Introduced Phragmites australis (common reed) is one of the most invasive plants in North America. Existing management is costly, can negatively affect other species, and is often only effective for small infestations. Classical biological control (i.e., introducing herbivores from the weed’s native range) is a promising tool for P. australis management that can contribute to a broader program of integrated pest management (IPM). Our goal is to partner with Ducks Unlimited Canada (DUC) to implement biological control of introduced P. australis in southern Ontario.
Ontario’s Greenbelt is composed of nearly 2 million acres of protected land including natural areas that provide ecosystem services to millions of people. While these areas face reduced pressure from land use conversion, they still face a pressures typical of natural systems in peri-urban landscapes including loss of biodiversity, invasive species, impacts from infrastructure projects and a changing climate. In order to determine the extent to which these pressures are shifting natural systems, indicators of system health are needed.
Cannabis sativa is a plant grown used as industrial hemp, for CBD oil, and both medicinal and recreational cannabis (marijuana). Since production has historically been prohibited in Canada and the USA, little is known about insect pests of cannabis, including a species of aphid, the cannabis aphid (Phorodon cannabis). In order to develop effective management techniques, one first needs to generate an understanding of the insect’s basic biology. The proposed research will document the life-history and ecology of cannabis aphids in commercial fields and greenhouses.
Pacific salmon spend most of their life in the open ocean, where we know little about the factors influencing their health and abundance. Last year, we participated in the first expedition to explore the winter habitat of salmon the Gulf of Alaska. We collect samples to inform ongoing research projects focusing on salmon health and their feeding habits, collected environmental DNA samples that allow us to detect the presence of different species in the environment, and were able to pinpoint coho salmon to their river of origin using a mobile genetic stock identification method.
The Community Energy Explorer (CEE) is a unique, interactive and visually compelling web-resource to build capacity of citizens, decision-makers, and local government staff on community energy and related land use issues. The current phase lays out a program to roll-out, host, and scale-up use of an enhanced CEE platform to better support community transitions and decision-making on sustainable energy, leveraging previous support from REFBC and much input from partners.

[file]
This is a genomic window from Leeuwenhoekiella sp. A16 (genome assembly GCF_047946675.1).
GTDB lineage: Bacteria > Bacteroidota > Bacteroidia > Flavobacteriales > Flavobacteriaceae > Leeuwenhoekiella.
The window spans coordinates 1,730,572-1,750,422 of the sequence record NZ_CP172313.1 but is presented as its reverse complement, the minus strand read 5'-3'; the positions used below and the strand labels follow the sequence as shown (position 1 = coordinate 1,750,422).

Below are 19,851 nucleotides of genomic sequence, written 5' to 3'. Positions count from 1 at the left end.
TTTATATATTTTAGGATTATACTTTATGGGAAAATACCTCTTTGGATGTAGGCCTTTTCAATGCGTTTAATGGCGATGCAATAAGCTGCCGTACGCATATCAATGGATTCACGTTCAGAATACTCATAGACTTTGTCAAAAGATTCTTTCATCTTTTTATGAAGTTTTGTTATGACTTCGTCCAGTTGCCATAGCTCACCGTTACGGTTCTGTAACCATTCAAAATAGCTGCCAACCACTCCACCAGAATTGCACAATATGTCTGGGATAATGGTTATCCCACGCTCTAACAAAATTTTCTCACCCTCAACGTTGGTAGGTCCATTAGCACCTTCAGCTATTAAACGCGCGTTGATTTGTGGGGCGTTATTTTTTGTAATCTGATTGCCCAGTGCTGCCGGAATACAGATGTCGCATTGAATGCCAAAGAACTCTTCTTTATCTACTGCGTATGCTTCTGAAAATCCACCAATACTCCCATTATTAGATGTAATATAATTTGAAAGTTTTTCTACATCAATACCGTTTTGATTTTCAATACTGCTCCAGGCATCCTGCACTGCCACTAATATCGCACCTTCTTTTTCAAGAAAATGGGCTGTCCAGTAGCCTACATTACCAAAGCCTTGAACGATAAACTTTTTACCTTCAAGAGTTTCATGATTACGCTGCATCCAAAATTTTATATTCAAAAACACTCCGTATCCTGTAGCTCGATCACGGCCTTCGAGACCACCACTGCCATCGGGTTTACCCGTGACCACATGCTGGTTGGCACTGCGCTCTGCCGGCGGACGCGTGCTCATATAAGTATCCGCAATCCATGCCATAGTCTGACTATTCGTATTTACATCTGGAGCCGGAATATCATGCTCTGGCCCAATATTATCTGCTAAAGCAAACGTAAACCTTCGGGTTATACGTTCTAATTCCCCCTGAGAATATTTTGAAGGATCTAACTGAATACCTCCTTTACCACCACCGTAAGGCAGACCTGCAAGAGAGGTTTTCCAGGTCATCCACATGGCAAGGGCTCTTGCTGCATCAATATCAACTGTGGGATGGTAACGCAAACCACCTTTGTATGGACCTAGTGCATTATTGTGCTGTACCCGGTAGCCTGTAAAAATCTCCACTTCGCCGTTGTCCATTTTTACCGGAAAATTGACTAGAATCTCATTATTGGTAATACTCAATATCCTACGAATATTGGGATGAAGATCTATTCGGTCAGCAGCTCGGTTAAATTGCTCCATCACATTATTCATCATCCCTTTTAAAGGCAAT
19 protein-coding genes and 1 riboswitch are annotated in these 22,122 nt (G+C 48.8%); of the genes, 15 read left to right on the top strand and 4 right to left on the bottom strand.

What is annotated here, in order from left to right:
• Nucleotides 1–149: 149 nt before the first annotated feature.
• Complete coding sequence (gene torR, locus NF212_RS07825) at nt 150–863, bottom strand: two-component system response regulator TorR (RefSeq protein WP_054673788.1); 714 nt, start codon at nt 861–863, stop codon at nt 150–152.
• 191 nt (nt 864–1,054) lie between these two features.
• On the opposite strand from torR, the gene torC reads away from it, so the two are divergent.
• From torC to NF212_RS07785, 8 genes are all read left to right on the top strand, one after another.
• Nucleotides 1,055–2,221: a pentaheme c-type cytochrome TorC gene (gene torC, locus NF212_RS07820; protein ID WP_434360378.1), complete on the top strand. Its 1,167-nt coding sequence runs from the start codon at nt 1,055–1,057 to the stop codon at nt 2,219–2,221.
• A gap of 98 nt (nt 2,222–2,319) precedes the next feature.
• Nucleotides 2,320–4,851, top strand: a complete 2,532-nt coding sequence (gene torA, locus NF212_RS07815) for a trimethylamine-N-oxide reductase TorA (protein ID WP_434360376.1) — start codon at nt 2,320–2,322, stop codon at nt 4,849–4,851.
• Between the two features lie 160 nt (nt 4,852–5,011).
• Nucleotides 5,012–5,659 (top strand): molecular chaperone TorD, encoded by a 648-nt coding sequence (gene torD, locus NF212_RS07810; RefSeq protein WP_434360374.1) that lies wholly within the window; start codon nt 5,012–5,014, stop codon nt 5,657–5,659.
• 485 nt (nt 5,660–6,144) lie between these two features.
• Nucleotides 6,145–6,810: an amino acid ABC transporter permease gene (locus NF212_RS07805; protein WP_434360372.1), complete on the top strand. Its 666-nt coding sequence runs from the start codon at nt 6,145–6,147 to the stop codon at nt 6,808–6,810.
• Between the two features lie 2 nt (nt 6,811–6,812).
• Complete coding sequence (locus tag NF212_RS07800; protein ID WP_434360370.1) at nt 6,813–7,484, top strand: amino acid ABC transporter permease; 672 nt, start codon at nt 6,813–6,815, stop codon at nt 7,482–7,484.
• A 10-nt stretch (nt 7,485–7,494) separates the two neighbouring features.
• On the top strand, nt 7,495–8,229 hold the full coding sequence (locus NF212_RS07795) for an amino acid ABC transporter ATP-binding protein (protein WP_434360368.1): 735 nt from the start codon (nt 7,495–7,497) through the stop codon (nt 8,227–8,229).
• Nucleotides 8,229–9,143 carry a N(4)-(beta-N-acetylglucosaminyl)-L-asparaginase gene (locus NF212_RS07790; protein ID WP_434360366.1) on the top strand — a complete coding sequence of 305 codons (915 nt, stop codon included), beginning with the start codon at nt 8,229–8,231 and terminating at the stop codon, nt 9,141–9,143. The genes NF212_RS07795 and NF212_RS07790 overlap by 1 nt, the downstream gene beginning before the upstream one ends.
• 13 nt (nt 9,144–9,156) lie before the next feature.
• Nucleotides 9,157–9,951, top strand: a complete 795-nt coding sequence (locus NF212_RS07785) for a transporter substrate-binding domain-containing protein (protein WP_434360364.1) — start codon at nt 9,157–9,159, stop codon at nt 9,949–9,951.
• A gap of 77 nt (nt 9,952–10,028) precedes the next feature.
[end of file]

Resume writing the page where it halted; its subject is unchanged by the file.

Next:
As the intensities of urbanization and climate change increase across the Toronto region, there are many benefits pointing to a need for increased investments in our regions urban forests. Urban forests provide co-benefits, services that benefit both humans and the environment, through heat mitigation and mitigation of the “urban heat island”, removing air pollution, sequestering carbon, managing storm water run-off and flood reduction, as well as benefits to both physical and mental human health.
Minimizing energy consumption is essential to reduce greenhouse gas emissions. With that in mind, the industry partner wants to transition to a quantitative monitoring approach to simultaneously manage product quality and energy consumption. The intern will work to understand the relationship between raw material characteristics, process parameters, product quality indices, and energy consumption. They will use industrial data and various data-driven approaches to develop an energy consumption prediction model that could then be adapted into an online monitoring system.
Out-dated culverts are the most numerous barriers to fish movement and habitat connectivity in British Columbia, barring juvenile salmonids from thousands of kilometers of freshwater rearing habitat. The Canadian Wildlife Federation (CWF) has untaken an initiative to strategically remediate culverts in B.C. for improved juvenile salmon habitat access. However, the impacts and restoration requirements of culvert remediation for juvenile salmonids in the wild remains unclear.
Estuaries are important to juvenile salmon as they transition to the ocean from their natal streams; however, a significant portion of estuary habitat has been lost in North America due to urban development. This loss of habitat has likely played a role in the decline of salmon populations throughout the Pacific Coast of North America. The Squamish River Watershed Society (SRWS) has funding to restore fish access to the Squamish River estuary and the study site presents a unique opportunity to study how restored habitat affects the survival of juvenile salmon.
As a result of increasing obesity, non-alcoholic fatty liver disease (NAFLD) is now the most common chronic liver disease. Non-alcoholic steatohepatitis (NASH) is the pathogenic form of NAFLD and can progress to cirrhosis and need for liver transplantation. There is currently no Health Canada-approved therapy for the treatment of NASH. The intestinal microbiome has been shown to contribute to the development of NASH.